Revolution Foods began with a founding team who believed that all students should have access to healthy, fresh food on a daily basis. Currently they feed 12,000 students a day. Revolution Foods is a company that creates positive social impact while minimizing environmental impact. They recycle and compost virtually all of their kitchen waste, use energy efficient insulated food storage units. Their education materials are produced on recycled paper using soy-based inks. They use recyclable packaging whenever possible and their hot food containers are printed with soy-based inks.
They create a holistic learning environment around their food service offerings that includes nutrition education for kids and families. They are also developing online resources that teachers and families can use to learn more about health-related issues and to educate their communities. They educate customers about the value of fresh, organic and local food products. Through this practice, they are not only striving to create food system change; they are also contributing to local economic development in industries such as agriculture and food service that require human capital.
5. Johnson & Johnson /Human Performance Institute – Orlando, FL
Johnson & Johnson announced that it has acquired LGE Performance Systems, Inc., a privately held company located in Orlando, Florida, known as Human Performance Institute, which develops science-based training programs to improve employee engagement and productivity, will operate within the Johnson & Johnson Wellness & Prevention business platform. Human Performance Institute is both a campus-based institute and client-location provider of training programs designed to manage energy to create and sustain high performance. Human Performance Institute’s technology of managing energy is measurement based and grounded in the sciences of performance psychology, exercise physiology and nutrition.
Johnson & Johnson’s focus on health and wellness has helped to reduce their per capita health-plan costs and significantly improve overall employee health and productivity. Managing energy, not time, is the key to creating enduring high performance on the job as well as good health and balance in life,” said Jim Loehr, Ed.D., Chief Creative Officer and founder of Human Performance Institute. This will directly affect 119,400 employees at more than 250 Johnson & Johnson companies as well as Johnson and Johnson’s global efforts to stop childhood obesity.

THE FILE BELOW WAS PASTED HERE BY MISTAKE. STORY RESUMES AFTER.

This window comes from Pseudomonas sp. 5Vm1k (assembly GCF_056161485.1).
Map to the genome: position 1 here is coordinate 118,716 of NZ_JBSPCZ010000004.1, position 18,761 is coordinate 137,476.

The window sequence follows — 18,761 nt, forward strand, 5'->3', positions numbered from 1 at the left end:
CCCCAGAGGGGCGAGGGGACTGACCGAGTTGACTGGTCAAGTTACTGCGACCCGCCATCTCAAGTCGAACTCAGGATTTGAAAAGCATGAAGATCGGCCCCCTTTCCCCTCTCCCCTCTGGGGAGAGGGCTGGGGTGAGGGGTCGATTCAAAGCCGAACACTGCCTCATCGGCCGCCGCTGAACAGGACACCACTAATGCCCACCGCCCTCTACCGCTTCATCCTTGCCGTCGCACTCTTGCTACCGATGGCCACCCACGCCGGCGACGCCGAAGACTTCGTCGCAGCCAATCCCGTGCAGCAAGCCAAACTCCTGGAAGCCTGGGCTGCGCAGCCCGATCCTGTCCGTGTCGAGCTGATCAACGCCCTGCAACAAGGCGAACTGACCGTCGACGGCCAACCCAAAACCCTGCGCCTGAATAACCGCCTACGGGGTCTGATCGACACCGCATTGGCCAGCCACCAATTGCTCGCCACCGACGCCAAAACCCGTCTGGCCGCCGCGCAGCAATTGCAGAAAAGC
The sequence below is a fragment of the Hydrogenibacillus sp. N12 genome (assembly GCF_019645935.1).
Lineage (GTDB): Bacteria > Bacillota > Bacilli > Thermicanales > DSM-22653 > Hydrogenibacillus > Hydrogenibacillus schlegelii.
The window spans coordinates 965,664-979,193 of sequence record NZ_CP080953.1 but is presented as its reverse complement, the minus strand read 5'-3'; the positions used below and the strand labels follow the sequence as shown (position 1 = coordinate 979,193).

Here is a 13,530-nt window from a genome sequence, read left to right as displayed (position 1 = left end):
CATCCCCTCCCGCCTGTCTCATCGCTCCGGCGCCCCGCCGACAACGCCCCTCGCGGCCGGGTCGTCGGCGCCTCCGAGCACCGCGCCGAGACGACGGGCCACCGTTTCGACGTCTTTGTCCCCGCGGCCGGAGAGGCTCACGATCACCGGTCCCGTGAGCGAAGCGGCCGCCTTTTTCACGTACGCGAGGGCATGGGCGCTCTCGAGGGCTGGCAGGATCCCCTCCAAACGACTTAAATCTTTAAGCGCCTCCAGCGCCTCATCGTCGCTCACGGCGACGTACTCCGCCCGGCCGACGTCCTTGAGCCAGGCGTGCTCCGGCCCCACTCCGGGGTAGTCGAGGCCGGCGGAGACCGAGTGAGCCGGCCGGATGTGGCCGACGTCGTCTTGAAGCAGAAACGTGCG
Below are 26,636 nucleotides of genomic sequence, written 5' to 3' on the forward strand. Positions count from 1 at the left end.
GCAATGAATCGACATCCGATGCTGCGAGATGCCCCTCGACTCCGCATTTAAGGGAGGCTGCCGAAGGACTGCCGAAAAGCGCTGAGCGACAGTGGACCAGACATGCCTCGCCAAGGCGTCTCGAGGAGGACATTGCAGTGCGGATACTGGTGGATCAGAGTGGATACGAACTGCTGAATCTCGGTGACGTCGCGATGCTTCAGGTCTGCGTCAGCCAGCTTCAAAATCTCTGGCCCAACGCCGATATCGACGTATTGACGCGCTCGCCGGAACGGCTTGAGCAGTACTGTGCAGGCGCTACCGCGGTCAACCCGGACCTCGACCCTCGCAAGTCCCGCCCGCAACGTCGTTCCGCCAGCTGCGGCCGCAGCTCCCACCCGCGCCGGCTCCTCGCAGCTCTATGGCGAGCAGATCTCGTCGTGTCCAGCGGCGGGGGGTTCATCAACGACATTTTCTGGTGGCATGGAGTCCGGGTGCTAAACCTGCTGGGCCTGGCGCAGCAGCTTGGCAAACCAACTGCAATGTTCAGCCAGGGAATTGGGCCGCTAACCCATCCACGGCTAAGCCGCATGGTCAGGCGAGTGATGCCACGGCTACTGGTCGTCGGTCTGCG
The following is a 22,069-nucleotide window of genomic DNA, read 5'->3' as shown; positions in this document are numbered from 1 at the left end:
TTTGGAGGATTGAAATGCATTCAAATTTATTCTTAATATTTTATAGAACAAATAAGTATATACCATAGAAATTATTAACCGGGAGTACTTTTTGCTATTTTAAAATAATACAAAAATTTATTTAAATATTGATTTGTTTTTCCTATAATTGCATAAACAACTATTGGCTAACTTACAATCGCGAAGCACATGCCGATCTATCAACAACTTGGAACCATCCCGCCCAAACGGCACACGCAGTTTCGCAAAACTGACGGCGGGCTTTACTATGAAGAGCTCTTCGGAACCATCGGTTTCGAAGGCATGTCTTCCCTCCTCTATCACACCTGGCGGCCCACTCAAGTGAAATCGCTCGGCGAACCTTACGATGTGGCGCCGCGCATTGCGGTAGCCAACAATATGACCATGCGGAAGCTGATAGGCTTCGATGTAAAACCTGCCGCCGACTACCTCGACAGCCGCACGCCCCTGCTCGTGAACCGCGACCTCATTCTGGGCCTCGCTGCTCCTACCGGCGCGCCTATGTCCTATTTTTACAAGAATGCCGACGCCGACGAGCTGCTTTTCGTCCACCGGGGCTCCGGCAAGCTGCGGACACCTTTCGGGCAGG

6. Equity Community Builders – San Francisco, CA
For the last decade, real estate developer Equity Community Builders has demonstrated its commitment to the responsible development and management of property throughout Northern California. ECB is recognized for its expertise in affordable and market rate housing, non-profit co-location centers, historic rehabilitation, and sustainable development practices. ECB develops urban in-fill projects that exemplify innovative, environmentally responsible design using creative financing solutions. By specializing in the planning, design, financing and construction of high-density new construction and the adaptive reuse of existing structures, ECB has established strategies and systems for managing unique, one-of-a-kind development challenges.
ECB’s long-term involvement in community-based planning, coupled with their reputation for sensitivity to environmental and neighborhood concerns, further strengthens ECB’s credibility with local public agencies and community groups.
7. Grameen Bank
Grameen Bank (GB) has reversed conventional banking practice by removing the need for collateral and created a banking system based on mutual trust, accountability, participation and creativity. GB provides credit to the poorest of the poor in rural Bangladesh, without any collateral. At GB, credit is a cost effective weapon to fight poverty and it serves as a catalyst in the over all development of socio-economic conditions of the poor who have been kept outside the banking orbit on the ground that they are poor and hence not bankable. Professor Muhammad Yunus, the founder of “Grameen Bank” and its Managing Director, reasoned that if financial resources can be made available to the poor people on terms and conditions that are appropriate and reasonable, “these millions of small people with their millions of small pursuits can add up to create the biggest development wonder.”